The Act provides only limited defences, all of which are for the defendant to prove.  It is a defence for the image to be from a classified film (a defence which implicitly acknowledges that the portrayal of such actions can be on general release).  It also a defence in general terms if the images are held for innocent reasons, as long as they are possessed no longer than necessary.  And it is also a defence to have been a consenting participant in the image (unless an animal was seemingly involved).  However, the photographer or other image-maker themselves have no defence, nor does any non-participant possessing an image for private enjoyment.

The offence has not had a happy history.  In 2009, the CPS brought the daft “Tiger porn” prosecution in respect of a video of what appeared to them to be a man having sex with a tiger.  In that case the CPS had not listened to video’s soundtrack before putting a man on trial and thereby at risk of imprisonment and being placed on the sexual offenders register.  When the defence pointed out that at the end of the video, the CGI-generated tiger turns to the camera and says “That beats the Frosties advert!” even the CPS had to accept someone watching it would not think the tiger was real.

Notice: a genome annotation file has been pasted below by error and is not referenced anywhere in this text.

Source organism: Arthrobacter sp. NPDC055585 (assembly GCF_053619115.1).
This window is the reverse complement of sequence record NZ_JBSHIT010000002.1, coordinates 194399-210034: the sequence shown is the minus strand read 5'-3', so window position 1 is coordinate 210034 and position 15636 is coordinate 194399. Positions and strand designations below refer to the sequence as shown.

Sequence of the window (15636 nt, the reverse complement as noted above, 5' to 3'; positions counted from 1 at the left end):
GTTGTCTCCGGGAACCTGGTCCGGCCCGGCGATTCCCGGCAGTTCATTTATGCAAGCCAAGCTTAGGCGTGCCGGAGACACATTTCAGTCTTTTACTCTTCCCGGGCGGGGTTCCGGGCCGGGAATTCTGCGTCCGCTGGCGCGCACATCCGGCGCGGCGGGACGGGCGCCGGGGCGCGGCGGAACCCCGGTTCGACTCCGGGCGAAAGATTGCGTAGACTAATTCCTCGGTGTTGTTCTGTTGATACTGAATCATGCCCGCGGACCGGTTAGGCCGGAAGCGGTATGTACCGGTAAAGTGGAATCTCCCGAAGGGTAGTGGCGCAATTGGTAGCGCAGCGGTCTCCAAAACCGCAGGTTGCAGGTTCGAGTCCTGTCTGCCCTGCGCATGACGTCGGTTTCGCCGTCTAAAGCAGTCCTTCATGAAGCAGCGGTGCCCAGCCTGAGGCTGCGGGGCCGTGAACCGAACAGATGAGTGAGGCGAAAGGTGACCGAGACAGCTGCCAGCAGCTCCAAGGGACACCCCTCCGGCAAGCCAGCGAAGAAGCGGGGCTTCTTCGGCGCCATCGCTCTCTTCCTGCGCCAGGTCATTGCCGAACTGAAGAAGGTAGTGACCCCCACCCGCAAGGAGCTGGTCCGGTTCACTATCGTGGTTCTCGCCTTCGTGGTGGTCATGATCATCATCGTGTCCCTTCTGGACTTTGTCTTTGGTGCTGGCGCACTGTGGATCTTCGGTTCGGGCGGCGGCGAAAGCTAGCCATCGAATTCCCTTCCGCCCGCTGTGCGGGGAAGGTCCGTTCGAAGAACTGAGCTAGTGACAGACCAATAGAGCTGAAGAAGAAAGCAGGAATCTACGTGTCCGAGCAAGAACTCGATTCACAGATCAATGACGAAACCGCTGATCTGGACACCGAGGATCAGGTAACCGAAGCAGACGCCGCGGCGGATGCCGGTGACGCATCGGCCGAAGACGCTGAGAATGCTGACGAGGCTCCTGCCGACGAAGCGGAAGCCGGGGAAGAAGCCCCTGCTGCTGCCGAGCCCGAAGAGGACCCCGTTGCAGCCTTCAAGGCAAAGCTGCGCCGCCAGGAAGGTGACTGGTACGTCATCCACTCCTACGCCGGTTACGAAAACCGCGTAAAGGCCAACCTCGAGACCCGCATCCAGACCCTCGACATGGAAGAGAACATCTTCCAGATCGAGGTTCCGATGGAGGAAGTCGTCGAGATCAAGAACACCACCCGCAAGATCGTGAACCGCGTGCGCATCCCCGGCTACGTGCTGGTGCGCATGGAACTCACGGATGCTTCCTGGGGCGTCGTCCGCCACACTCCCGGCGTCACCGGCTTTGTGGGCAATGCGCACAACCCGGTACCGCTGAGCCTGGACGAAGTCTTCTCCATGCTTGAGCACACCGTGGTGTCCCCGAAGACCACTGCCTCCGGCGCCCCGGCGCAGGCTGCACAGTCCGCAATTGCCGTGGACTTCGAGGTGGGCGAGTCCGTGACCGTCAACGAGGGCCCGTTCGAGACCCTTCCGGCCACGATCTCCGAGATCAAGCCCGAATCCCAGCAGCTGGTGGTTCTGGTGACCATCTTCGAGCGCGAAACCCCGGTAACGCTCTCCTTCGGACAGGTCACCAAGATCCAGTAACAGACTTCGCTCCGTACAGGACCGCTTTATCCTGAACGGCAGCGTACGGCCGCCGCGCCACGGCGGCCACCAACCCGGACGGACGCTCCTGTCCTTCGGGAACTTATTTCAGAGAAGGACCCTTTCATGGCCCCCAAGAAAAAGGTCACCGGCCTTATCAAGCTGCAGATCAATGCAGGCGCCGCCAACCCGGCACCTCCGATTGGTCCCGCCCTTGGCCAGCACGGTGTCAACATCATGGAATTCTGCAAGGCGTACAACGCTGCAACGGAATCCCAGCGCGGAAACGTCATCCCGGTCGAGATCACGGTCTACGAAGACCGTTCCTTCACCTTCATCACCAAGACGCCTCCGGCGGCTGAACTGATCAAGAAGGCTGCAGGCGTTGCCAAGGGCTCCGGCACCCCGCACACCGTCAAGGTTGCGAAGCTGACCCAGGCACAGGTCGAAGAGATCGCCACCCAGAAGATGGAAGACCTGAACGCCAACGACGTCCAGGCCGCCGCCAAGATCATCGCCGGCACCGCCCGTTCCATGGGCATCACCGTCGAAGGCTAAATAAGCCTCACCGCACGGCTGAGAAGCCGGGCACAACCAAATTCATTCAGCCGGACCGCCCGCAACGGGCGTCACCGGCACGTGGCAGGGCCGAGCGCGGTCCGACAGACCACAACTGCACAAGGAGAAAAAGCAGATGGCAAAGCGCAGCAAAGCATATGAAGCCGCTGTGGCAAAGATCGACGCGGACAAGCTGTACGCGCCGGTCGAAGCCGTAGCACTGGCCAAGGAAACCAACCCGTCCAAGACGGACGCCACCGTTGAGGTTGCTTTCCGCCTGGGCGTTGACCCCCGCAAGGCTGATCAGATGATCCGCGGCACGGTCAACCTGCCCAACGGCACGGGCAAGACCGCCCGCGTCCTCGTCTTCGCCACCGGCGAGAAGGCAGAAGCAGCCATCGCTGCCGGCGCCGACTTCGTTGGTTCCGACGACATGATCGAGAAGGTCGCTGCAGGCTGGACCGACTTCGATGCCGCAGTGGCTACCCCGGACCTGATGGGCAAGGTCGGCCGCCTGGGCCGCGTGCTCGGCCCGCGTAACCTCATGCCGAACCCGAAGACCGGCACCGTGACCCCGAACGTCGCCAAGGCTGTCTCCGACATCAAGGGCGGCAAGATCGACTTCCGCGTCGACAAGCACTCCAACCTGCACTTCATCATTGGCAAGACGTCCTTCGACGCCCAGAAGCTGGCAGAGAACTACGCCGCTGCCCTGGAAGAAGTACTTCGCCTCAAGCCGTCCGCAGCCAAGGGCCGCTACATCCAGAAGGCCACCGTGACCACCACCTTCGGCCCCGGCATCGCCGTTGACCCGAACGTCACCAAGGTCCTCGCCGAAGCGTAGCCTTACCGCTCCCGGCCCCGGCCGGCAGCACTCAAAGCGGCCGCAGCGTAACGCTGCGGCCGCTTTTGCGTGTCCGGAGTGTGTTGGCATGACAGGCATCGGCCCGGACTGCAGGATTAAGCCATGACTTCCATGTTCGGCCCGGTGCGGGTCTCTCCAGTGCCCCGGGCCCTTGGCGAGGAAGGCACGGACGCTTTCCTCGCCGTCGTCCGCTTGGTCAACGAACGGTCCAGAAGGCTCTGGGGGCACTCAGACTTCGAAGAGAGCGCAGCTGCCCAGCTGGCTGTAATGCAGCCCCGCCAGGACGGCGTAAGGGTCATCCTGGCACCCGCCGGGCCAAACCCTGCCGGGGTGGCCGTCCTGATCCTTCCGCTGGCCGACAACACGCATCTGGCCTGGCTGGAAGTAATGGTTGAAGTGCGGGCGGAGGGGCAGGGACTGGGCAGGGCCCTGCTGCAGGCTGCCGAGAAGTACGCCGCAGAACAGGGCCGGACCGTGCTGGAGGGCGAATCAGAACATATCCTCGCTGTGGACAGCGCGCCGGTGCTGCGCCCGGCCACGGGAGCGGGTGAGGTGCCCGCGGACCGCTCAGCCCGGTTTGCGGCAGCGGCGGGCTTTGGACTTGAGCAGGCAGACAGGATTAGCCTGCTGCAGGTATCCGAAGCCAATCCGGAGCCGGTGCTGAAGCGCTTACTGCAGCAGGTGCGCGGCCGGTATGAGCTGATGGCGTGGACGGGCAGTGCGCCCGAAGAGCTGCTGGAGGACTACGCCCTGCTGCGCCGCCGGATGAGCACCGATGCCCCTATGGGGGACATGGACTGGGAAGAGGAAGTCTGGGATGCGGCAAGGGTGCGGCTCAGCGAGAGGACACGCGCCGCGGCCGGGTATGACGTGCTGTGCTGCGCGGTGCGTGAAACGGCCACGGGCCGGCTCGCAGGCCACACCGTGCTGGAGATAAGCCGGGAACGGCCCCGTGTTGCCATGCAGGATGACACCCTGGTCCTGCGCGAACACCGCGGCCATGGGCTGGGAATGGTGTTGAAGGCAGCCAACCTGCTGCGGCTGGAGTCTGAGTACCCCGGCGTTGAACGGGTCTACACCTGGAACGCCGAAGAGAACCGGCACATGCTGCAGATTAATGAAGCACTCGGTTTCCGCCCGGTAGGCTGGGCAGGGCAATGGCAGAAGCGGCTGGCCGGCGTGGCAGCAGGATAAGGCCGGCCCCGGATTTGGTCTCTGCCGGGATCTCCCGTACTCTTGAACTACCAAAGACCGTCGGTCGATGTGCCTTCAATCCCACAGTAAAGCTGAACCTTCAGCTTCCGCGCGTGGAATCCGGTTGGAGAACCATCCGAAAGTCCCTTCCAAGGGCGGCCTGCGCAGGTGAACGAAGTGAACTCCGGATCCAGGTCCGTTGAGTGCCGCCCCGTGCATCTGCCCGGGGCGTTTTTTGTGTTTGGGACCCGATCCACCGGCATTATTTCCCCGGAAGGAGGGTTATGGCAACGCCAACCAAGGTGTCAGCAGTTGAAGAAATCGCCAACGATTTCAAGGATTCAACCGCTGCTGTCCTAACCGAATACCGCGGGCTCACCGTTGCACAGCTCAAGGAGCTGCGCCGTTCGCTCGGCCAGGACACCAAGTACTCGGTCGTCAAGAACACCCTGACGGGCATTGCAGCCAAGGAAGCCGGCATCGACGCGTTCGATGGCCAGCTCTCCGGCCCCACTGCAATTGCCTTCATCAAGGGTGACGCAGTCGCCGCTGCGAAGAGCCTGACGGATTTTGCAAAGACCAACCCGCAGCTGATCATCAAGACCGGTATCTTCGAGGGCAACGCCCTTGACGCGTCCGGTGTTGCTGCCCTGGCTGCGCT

The campaign group Backlash has now intervened in a number of other misconveived and illiberal prosecutions, and Myles Jackman has managed to prevent a number of miscarriages of justice.  Myles continues to be a credit to the legal profession for his work in this area.  But it should not come down to a pressure group and a fine lawyer to stop the bad application of a bad law.

Whatever the result at Kingston Crown Court, there remains on the statute book a dreadful piece of legislation and a CPS very ready to exercise its discretion to prosecute even when the images are of adult consensual sexual activity.  There is something both farcical and worrying in the way the state wishes to regulate mere possession of pornography in these circumstances. 

If you do not want images of lawful but “extreme” adult consensual sexual acts, then the solution is not to possess them.  

Simple really.


David Allen Green is legal correspondent of the New Statesman

A safe-for-work picture of a tiger. Photo: Getty

David Allen Green is legal correspondent of the New Statesman and author of the Jack of Kent blog.